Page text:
Over the last 200 years, vaccines have proven to be one of the most effective ways to prevent and control disease. They have tremendous potential to save lives, but only if immunization rates remains high.

The evidence confirming the safety and effectiveness of vaccines is overwhelming. Just as we rely on evidence and research to make decisions about vaccine development and introduction, we must research and identify approaches that would enable people to better understand the safety and protections provided by immunization. Every parent should understand how vaccines protect their children and communities from devastating diseases that once affected so many.

Some parents are deciding to delay the recommended immunization schedule or decline vaccination altogether, though the reasons underlying these decisions vary widely depending on the location, demographic and vaccine in question. Delay or refusal of childhood immunizations poses a danger to unvaccinated children and to public health by leaving children vulnerable to serious diseases like polio, measles and diphtheria. Low vaccination rates reduce community or herd immunity, which is essential to keep such diseases out of a population.

Immunization managers, health professionals and the media must be prepared to answer parents’ questions to inspire confidence in immunization.

Sabin connects people with the resources they need to overcome barriers to vaccination and improve vaccine uptake. Sabin helps immunization professionals inoculate against misinformation about vaccines by providing them with the latest tactics, tools and behavioral insights to encourage vaccine confidence within their communities.


Current Projects

The Social and Behavioral Interventions for Vaccination Acceptance Small Grants Program aims to identify promising social and behavioral research projects and pilot interventions for increasing vaccine acceptance in low- and middle-income countries. This program will fund novel research projects that both explore the social and behavioral factors affecting vaccine acceptance and use research findings to pilot intervention programs. Sabin is committed to advancing research in this area by awarding grants of $25,000 each to researchers in low- and middle-income countries who will combine rigorous research with robust intervention programs. In so doing, this program also fosters collaboration between academic researchers and national immunization program managers and health officials. The goal of the Small Grants Program is to generate these relationships and establish an invaluable feedback loop between academic research and immunization programs. By fostering these on-the-ground relationships, research findings can be operationalized to reform immunization program strategies and community outreach tactics, with the ultimate goal of increasing immunization uptake and eradicating preventable diseases globally. Additionally, grantees will have the opportunity to build relationships and have impactful conversations about ways forward for immunization acceptance with the interdisciplinary Vaccine Acceptance Research Network comprised of social scientists and public health experts addressing vaccine acceptance and demand challenges.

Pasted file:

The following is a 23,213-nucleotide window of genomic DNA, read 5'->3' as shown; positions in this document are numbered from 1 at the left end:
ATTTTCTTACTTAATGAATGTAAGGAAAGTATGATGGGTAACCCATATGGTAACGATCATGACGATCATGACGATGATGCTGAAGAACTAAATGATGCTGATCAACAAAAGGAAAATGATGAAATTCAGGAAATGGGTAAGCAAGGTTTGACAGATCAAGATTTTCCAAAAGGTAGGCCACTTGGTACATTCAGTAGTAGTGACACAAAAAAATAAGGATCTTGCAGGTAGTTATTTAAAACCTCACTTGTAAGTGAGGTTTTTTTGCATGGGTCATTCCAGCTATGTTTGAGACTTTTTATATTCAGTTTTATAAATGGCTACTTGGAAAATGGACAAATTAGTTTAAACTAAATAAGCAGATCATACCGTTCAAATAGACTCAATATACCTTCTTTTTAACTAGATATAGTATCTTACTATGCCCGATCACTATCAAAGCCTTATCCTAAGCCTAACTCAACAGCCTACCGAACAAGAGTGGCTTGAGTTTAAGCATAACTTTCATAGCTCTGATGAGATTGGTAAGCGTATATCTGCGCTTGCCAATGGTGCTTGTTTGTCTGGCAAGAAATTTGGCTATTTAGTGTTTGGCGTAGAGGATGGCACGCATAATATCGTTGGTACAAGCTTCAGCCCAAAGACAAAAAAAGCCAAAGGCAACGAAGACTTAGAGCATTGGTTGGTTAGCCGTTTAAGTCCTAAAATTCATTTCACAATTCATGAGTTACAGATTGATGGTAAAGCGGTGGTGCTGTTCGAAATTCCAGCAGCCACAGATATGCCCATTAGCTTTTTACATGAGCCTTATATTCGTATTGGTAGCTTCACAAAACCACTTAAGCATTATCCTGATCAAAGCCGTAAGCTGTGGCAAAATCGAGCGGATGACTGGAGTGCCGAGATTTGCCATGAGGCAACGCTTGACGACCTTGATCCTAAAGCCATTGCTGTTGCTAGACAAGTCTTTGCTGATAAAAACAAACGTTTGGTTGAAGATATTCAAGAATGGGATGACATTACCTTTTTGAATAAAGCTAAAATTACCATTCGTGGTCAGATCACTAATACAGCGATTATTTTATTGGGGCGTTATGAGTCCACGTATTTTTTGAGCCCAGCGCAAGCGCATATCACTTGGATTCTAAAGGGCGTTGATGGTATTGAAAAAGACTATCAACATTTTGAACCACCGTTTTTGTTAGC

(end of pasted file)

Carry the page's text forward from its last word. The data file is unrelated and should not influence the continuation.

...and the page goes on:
The 2020 call for proposals is now closed. Sabin will notify all applicants of a funding decision with respect to their proposal by close of business on August 28, 2020. 

Any questions regarding proposal submission can be addressed to: [email protected]

External Review Committee

An External Review Committee comprised of experts from a variety of disciplines will peer review eligible submissions and advise Sabin on the selection of grantees.

2019 Small Grants Program

For the 2019 grant cycle, Sabin received more than 50 proposals representing 32 countries. Sabin awarded grants of $24,000 each to research teams from Uganda, India and Sierra Leone to research, design and pilot a research project and community-level intervention. Each research project contributed to our understanding of the social drivers of vaccine acceptance across country and local-level contexts, with a particular focus on low- and middle-income countries. The grantees’ research findings, detailing what drives individuals to accept vaccines in specific contexts, move us toward a global future free from preventable disease.

Learn more about the grant recipients and their research projects.

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The Vaccination Acceptance Research Network (VARN) links multi-disciplinary researchers with immunization programs to address vaccination acceptance and demand challenges.

VARN advocates for use of multi-disciplinary approaches to identify barriers and facilitators of vaccination acceptance and to close the knowledge gaps that pose challenges to achieving high or higher immunization coverage. VARN links social and behavior science insights and research with immunization program practice by:

  • Using and applying social and behavior change theories to guide the design and/or evaluation of interventions around vaccination acceptance and demand
  • Developing and testing interventions to improve uptake in ongoing immunization programs
  • Fostering greater consistency in the application and use of social and behavioral science insights and methods

The network’s strengths include access to research experts from multiple disciplines and geographic regions, a strong connection to national immunization program managers, and the ability to bring relevant expertise, experience and evidence to address vaccination acceptance challenges.

To learn more about the project click here.

Funding to support VARN operation and management is provided by the Sabin Vaccine Institute through a grant from private philanthropy.